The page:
Mistake No. 3: They Just Wing It
I’ve been guilty of looking up a great recipe, doing the first three or four steps, and then assuming I can just do the rest without referring back to the recipe. Apparently, I’m not alone, as Sexton felt strongly that taking a haphazard approach to cooking is a big reason why amateur cooks experience frustration.
She advises people to explicitly follow a recipe when attempting to make meals that are even somewhat complicated. Eventually, you’ll gain the confidence and skills to make the leap. But at the start, don’t feel bad about taking your time and reading every part of the recipe.
Also, don’t be afraid to look up words you’re unfamiliar with. “Some recipes do a better job of explaining steps than others,” Sexton says. “If you don’t understand a term or technique in a recipe, stop and Google it.” As your grandma always said, patience is a virtue.
Mistake No. 4: They Don’t Watch Instructional Videos
Sexton is agnostic about where to find the best recipes, because there are so many good resources out there. A simple online search will provide you with tons of fantastic options.
But while there are many great recipes, Sexton recommends that amateur cooks hone in on ones that allow you to follow along with a video. “The critical thing to look for is websites that offer videos that explain technique. There is no point in trying to follow a recipe if you don’t understand what it’s asking you to do, and if you don’t understand the steps involved,” she explains.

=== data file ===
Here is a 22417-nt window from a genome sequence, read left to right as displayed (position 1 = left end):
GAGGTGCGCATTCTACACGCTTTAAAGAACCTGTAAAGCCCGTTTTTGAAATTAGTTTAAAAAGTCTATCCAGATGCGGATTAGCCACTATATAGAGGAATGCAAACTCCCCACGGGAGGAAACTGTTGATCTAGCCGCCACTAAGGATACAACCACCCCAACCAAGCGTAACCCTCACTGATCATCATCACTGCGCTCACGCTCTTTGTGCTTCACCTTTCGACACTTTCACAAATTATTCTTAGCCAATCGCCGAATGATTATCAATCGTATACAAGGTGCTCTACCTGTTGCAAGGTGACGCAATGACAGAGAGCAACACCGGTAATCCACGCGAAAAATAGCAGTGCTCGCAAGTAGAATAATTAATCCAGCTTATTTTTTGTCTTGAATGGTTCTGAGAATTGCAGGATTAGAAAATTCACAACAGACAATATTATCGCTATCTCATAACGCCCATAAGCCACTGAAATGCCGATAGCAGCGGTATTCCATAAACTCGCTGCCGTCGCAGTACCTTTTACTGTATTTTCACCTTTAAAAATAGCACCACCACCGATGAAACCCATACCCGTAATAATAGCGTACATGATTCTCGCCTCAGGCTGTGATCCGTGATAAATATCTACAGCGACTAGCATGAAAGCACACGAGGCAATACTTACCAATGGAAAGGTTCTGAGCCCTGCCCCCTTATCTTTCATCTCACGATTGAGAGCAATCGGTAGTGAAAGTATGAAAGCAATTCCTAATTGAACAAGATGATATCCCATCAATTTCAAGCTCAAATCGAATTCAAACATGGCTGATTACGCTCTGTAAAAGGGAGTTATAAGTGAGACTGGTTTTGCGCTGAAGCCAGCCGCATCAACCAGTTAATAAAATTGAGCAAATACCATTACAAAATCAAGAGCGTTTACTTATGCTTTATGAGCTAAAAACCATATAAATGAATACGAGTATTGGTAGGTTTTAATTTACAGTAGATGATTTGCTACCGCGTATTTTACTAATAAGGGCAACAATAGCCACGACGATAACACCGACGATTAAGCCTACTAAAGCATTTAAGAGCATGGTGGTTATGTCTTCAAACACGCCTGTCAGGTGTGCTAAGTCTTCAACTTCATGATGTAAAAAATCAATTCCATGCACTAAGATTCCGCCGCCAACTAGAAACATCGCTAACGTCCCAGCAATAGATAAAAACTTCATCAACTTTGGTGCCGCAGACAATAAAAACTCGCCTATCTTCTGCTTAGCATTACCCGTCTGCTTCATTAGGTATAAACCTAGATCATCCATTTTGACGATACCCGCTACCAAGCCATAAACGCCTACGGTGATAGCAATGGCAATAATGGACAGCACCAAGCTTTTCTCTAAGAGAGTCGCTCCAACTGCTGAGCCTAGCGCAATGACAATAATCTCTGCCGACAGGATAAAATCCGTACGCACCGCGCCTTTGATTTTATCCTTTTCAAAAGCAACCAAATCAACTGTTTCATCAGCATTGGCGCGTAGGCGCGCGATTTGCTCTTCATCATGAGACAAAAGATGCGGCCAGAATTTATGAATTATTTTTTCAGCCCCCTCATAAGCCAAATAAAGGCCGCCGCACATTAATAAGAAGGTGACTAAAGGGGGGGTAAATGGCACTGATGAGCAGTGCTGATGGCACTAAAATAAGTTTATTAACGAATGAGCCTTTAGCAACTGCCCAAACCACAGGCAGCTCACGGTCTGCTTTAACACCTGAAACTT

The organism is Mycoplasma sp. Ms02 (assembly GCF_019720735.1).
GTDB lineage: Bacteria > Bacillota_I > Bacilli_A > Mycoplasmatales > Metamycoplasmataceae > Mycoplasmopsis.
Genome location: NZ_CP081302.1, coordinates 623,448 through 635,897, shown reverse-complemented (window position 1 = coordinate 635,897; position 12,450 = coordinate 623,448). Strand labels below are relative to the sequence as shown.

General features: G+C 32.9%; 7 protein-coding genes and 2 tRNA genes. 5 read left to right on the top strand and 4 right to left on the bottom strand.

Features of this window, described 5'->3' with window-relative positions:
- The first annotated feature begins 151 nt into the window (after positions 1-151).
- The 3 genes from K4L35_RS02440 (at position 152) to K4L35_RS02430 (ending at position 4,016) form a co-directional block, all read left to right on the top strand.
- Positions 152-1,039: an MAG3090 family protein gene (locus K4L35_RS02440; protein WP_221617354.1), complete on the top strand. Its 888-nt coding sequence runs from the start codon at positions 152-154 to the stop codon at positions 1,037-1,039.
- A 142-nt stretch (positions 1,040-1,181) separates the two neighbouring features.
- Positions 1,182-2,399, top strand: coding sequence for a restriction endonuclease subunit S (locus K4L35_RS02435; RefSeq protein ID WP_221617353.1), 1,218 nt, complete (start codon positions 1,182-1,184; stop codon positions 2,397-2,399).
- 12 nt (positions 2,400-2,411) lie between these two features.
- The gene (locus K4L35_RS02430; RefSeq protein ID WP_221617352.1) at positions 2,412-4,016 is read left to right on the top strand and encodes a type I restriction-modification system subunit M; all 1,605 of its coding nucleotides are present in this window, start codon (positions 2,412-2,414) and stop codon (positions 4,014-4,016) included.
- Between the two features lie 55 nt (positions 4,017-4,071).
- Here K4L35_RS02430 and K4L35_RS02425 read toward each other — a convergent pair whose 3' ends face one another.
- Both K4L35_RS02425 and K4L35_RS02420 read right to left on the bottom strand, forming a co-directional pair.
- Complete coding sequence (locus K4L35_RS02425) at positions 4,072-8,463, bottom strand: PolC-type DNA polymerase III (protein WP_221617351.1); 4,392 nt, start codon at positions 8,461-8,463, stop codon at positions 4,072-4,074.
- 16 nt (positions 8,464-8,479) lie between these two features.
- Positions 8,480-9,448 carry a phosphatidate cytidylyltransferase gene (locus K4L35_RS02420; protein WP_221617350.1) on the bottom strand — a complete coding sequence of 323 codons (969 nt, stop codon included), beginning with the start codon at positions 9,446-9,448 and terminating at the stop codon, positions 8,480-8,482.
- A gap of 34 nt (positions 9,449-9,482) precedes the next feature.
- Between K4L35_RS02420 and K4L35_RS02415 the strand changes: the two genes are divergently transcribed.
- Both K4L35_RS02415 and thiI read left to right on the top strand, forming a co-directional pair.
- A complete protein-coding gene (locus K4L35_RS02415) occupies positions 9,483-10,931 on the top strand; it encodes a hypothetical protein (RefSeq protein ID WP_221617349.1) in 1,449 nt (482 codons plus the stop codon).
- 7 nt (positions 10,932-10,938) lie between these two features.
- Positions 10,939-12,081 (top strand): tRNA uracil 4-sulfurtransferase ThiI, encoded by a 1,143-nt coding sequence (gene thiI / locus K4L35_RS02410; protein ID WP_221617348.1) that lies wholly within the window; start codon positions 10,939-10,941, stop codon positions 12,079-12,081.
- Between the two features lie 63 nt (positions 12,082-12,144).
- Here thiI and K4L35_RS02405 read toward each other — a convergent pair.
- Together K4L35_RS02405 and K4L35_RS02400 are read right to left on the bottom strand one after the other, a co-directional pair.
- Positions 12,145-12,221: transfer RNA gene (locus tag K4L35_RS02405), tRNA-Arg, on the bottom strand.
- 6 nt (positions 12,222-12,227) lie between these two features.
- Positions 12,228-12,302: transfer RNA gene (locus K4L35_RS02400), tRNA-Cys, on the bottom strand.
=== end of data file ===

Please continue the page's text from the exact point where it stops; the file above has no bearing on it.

Videos are especially great for people who are visual learners. Something that looked complicated in writing can sometimes seem quite simple after you watch someone else do it.
Mistake No. 5: They Don’t Invest in Quality Cookware
Trying to cook with cheap, dull knives and a haphazard assortment of rusty pots and pans is going to frustrate you and stall your growth as a cook. That doesn’t mean you need to have a professionally stocked kitchen to cook well. But investing in a few high-quality tools of the trade can help you get more comfortable in the kitchen.
“The home cook doesn’t need a lot of stuff,” Sexton notes. “One or two saute pans, one or two sauce pans, and a good pot is enough. The other items worth investing in are good-quality knives, like Wusthof. Must-haves are a six- or eight-inch chef’s knife, a paring knife, and a serrated knife.”
While some of the better brands get expensive, it’s easier to bite the bullet when you look at cost per use as opposed to just the upfront cost. If at all possible, it’s worth it to pay a little extra to get something you only have to buy once. As Sexton puts it, “Good quality pots and pans will last a lifetime and help ensure good results when cooking.”
You can save a bit of money picking up high-quality cookware used: Keep an eye out on sites like Craigslist and eBay for secondhand items from respected brands. They might not look quite as pretty as the shiny new set of cheaper kitchenware you can get at Walmart, but they will last longer, perform better, and likely cost you less in the long run.
- Related: ‘Buy It for Life’ in the Kitchen
I recently had a friend tell me that he would like to cook more for himself, but he just “doesn’t know how.” He associates cooking with fear and frustration.
With a little practice and patience, people like my friend can start to associate cooking with frugality, flavor, and fun. The cost savings are both immediate and immense – and cooking at home can also be major boon for your health: People consume on average 200 more calories per meal when eating out versus eating at home.
So, if you want to save money, get healthier, and maybe impress your friends, it’s time to break the bad habits and start doing great things in the kitchen.